Welcome to my website!
I'm so glad you’ve come for a visit. I love writing children’s books and I especially love meeting kids and librarians and teachers who enjoy reading them.
You can read my official bio below. Have you written your biography? Try it! It’s fun.
Johanna Hurwitz is a former children’s librarian and the award-winning author of more than seventy books for children, including The Two and Only Kelly Twins and four books about Arlene and Ilene’s friend Monty, who lives on their street. Ms. Hurwitz divides her time between Great Neck, New York, and Wilmington, Vermont.
A longer bio:
My mother and father met in a book store and there doesn't seem to have been a moment when books were not important in my life. My parents read aloud to me every day. Before I could read I sat with my dolls, holding a book, and pretended to read to them. I could hardly wait to learn how to really do it. Soon after I mastered reading, I began to write too. I made up stories and told them to my younger brother. Once I even got a classmate to agree to illustrate one of my early stories. That was my first 'book' and I was somewhere between eight or nine years old at the time. I dreamed of writing children's books so that others besides my brother could read my stories.
Still, I was a married woman of 38, with children of my own, before my first published book came out. That book is Busybody Nora. It is about my family when we lived in an apartment building in New York City. In time, I wrote 14 books about Nora and her younger brother Teddy and their neighbors Russell and Elisa. These books came to be called The Riverside Kids. My husband said he was so pleased to have the history of our family recorded so we wouldn’t forget all that had happened. I had to point out to him that most of the things I write are quite different from the actual events. Our son never got stuck in the apartment elevator, our daughter never went to sleep in her street clothes on the night of a major power failure and I never prepared stone soup for our supper. These stories about Nora and the other children are fiction, but the basic setting is true. And the events I wrote about could have taken place. I hope my readers, like my husband, believe they really did.
I grew up in New York City, living in the Bronx and then Queens. We had loads of books at home but nevertheless I visited the public library two or three times a week. The children's librarian formed a club for young girls and we met weekly. I shared some of my early stories at meetings of the Melrose Bookworms and I began to dream of the day when one of my stories would be in a book. Imagine a book with my name on it sitting on the library shelf! However, in none of the books that I ever read did the characters live in New York. I read The Little House books by Laura Ingalls Wilder, The Betsy-Tacy books by Maud Hart Lovelace, Anne of Green Gables, Heidi, and hundreds of other titles. It seemed to me that a book had to be set far away in order to be interesting. Unfortunately, I’d never been anywhere. How could I be a writer? So I sent to the Chamber of Commerce of every state and kept a huge box under my bed filled with the travel brochures that I received in the mail. I thought I could study them and then write about such exotic places as Minnesota or South Dakota. It took me a long time to realize that I could write about New York City!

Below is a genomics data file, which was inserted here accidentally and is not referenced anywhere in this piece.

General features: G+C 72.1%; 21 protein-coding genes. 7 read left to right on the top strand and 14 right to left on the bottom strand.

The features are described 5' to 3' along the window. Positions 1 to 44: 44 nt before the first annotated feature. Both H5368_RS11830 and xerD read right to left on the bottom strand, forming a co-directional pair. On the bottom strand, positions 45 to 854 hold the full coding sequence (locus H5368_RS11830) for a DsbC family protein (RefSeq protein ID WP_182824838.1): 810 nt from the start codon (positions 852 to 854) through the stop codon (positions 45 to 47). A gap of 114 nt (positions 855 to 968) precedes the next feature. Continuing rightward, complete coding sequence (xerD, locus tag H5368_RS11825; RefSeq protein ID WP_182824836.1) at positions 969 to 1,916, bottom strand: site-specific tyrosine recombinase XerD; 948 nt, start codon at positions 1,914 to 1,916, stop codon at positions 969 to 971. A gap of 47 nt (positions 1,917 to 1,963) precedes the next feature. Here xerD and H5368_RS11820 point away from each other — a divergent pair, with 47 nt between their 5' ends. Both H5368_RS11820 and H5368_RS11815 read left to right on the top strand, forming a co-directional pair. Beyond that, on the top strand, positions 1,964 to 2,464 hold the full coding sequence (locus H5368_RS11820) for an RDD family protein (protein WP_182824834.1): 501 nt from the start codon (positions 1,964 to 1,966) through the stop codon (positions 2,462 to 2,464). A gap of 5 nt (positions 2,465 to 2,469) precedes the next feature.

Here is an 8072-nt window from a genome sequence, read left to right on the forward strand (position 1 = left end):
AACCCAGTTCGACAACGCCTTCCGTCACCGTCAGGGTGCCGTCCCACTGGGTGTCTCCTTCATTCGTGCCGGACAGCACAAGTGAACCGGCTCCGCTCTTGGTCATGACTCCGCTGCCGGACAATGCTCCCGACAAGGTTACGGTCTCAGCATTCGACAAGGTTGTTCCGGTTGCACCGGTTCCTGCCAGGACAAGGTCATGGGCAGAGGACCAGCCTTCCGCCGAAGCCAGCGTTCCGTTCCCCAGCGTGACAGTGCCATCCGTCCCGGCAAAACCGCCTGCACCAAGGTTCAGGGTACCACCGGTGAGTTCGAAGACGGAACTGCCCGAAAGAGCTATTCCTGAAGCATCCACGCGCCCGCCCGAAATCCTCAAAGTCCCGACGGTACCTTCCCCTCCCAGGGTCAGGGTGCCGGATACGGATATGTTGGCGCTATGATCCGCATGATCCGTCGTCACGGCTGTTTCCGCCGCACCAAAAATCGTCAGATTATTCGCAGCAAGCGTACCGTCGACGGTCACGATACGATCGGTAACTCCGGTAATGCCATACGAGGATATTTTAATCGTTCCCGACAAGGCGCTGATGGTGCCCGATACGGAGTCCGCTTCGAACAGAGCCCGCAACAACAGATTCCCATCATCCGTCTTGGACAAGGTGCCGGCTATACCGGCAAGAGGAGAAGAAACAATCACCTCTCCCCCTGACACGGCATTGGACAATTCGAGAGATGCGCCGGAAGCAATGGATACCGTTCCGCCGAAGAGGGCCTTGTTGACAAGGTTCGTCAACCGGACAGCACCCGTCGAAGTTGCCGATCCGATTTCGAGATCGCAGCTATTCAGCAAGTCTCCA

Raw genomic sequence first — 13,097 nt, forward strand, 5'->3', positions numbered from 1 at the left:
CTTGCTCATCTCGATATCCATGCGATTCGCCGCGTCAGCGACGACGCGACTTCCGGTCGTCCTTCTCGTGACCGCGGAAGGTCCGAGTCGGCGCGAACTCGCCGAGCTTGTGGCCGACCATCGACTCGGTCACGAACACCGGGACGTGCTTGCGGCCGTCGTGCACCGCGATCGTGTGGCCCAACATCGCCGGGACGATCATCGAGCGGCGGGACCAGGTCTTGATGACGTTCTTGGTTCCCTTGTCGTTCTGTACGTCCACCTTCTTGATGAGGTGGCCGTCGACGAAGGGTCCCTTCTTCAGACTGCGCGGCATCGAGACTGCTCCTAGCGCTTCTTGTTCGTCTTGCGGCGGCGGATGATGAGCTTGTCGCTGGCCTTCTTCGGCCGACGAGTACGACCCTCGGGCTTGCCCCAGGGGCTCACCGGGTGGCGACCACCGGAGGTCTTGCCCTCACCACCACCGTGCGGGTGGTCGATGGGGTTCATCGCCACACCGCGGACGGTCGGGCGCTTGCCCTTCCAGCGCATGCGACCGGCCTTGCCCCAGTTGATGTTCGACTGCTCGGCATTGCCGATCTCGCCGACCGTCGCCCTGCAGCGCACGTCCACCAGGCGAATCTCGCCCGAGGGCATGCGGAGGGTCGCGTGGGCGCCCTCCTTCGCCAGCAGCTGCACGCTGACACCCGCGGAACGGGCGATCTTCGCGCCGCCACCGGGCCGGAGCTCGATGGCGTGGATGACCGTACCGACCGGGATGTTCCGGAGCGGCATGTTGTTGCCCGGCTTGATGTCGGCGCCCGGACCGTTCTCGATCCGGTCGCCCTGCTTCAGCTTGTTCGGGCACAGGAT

In time, I graduated from Queens College and got a Master’s Degree in Library Science from Columbia University. I worked as a children’s librarian at the New York Public Library and in a couple of elementary schools; I married and had children of my own. And then one day, I sat down and wrote a story about my children. Of course I changed their names. I would never want to embarrass them. That one story led to another and another.
Now I am a grandmother and I often get ideas from observing the new members of my family. I wake up each morning with my head filled with stories and I am eager to begin writing. Sometimes ideas come to me in my dreams and so I keep a notebook and pencil by my bed and write them down in the dark. The writing is shaky but at least I haven't forgotten what was in my mind in the middle of the night.
My first published work was a poem written at the age of ten. It was printed in the New London (CT) Evening Day and I was paid 50 cents:
For me to read a book is still
And always will be quite a thrill.
For me to read a book is like
A boy when he rides his new two wheel bike.
And when a bird comes north in spring
It's natural for her to sing.
I like to read books of poems and history
Books of fiction and of mystery.
And what is more, I'll read until I'm grown
And then I'll write books of my own.
And that is exactly what happened.
Here's an interview I did for the New York Public Library: